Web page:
This headset’s sound is a little all over the place.

The Nacon RIG 500 Pro HC 50mm dynamic drivers offer fairly accurate audio for a gaming headset, though a few things may prompt a raised eyebrow or two. For starters, bass response lacks the typical emphasis many expect out of a gaming headset, or any consumer-oriented headphones for that matter. Mid-range audio is also boosted considerably—by about 5dB at its biggest difference from our target curve. Like the bass, treble notes also lack emphasis up to around 7kHz, with an especially big drop between 4-5kHz. This dip may seem alarming but it’s strategic; amplifying this range could emphasize unwanted harmonic resonances that already occur within the human ear canals naturally.

This is far from a bass-heavy gaming headset.

Audio output like this means the Nacon RIG 500 Pro HC could make your music sound a little off. In particular, you may find that bass-heavy music like EDM lacks the characteristic oomph that many listeners really enjoy. In Then Again by Mitch Murder, the laid back funky keyboards that punctuate a lot of the song come through clearly, but the synthesized hi-hats and bass drum, as well as the bass guitar part (which arguably drives the song) really don’t come through as loudly as they should. They’re not hard to hear, because the song’s just not that busy, but they’re clearly not playing the dominant role they otherwise would through a more accurate headset.

In game, frequency response like this shouldn’t necessarily get in the way—like the Mitch Murder song, it’s pretty rare for a game’s audio to be layered enough to severely mask certain sounds. In fact, the quieter bass may make it easier to hear subtler sounds like footsteps in games like Fortnite or Valorant. However, big narrative moments punctuated with orchestral swells probably won’t pack the same punch.

An isolation chart for the Nacon RIG 500 Pro HC gaming headset, which shows pretty average isolation for a gaming headset

Fine in a relatively quiet home, not so much anywhere else.

The Nacon RIG 500 Pro HC offers pretty average isolation for a gaming headset. It establishes a decent seal, but don’t expect this to block out anything more than the typical sounds of the home. The headset certainly won’t be able to isolate you from a noisy cafe or even most traffic noises of moderate volume, not that it’s exactly the inconspicuous pair of headphones many go for in those settings.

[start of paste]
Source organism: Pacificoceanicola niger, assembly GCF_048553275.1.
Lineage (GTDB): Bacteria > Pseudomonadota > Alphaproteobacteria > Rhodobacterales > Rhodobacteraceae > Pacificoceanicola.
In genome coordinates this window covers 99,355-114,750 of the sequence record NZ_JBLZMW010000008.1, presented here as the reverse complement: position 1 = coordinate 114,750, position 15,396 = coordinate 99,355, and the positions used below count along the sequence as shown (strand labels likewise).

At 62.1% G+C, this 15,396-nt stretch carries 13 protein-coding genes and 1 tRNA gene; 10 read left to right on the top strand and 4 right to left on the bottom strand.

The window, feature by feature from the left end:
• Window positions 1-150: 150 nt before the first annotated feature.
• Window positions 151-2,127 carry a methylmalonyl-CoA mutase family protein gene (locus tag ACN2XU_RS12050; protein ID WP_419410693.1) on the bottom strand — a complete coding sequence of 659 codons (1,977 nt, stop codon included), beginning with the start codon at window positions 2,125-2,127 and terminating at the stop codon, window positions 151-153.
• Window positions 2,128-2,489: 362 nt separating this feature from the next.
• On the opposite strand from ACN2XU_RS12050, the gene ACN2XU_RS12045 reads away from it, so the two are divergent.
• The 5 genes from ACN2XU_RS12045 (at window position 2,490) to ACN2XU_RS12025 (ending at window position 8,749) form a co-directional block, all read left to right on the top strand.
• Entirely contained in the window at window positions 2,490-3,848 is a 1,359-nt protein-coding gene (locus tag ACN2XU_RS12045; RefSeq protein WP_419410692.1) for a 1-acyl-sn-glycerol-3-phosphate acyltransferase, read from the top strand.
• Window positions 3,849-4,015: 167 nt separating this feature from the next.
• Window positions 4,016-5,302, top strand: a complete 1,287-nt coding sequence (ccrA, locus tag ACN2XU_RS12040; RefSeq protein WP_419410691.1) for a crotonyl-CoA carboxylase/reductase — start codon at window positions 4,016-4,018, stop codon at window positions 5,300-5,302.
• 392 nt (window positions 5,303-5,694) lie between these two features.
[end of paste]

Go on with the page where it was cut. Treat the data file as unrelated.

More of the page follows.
How is the Nacon RIG 500 Pro HC microphone?

The Nacon RIG 500 Pro HC lays on a white shelf in front of a reflective surface.

The detachable microphone uses a peg to stay secure when attached.

The Nacon RIG 500 Pro HC features a pretty standard microphone for a gaming headset. It transmits accurate and clear enough audio. However it’s very quiet, so you may find boosting your output is desirable if you’ve got the option. There are gaming headsets with better mics around, but give this one a listen for yourself:

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Should you buy the Nacon RIG 500 Pro HC?

If you want a basic and reasonably priced gaming headset, you should consider the Nacon RIG 500 Pro HC. However, it’s hard not to feel like this is a little bit of a downgrade from its predecessor.

The Nacon RIG 500 Pro HC lays on a fabric surface, with its mic in the muted position and its in-line control unit visible.

Having an in-line volume control is nice—it means you never need to feel your way around the edge of the headset to turn things down.

The Nacon RIG 500 Pro HC isn’t a bad headset. Its sound leaves a little be desired, but it’s not egregious. It’s also comfortable, well-built, and it works pretty much everywhere. However, it’s also considerably less modular than its predecessor—instead of different replaceable parts, like separate cords for PC and console gaming, now there are just different (nearly identical) product variations for each platform. The end result is something simple to use and affordably priced, but plenty of gaming headsets hit those two points.

Nacon RIG 500 Pro HC
All prices listed in USD unless otherwise specified. Prices may change over time, and vary by region. Unfortunately, we cannot list Amazon prices on the site, as they vary greatly by currency.

What are some decent alternatives?

Gaming headsets like the Turtle Beach Recon 500, HyperX Cloud Alpha, and EPOS GSP 300 all check the same boxes as the Nacon RIG 500 Pro HC for under $100, and they all offer more accurate audio output. Recon 500 is within $10 USD, and offers a substantially better microphone, as well.

Keeping in the ~$70 USD range, wireless options are pretty much out the door, but a wired option USB like the Corsair HS60 Pro Surround offers a wider range of features on PC. And if you don’t mind aiming for a slightly higher price, the SteelSeries Arctis 1 Wireless and Turtle Beach Stealth 600 Gen 2 offer all around better, wireless experiences.

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Nacon RIG 500 Pro HC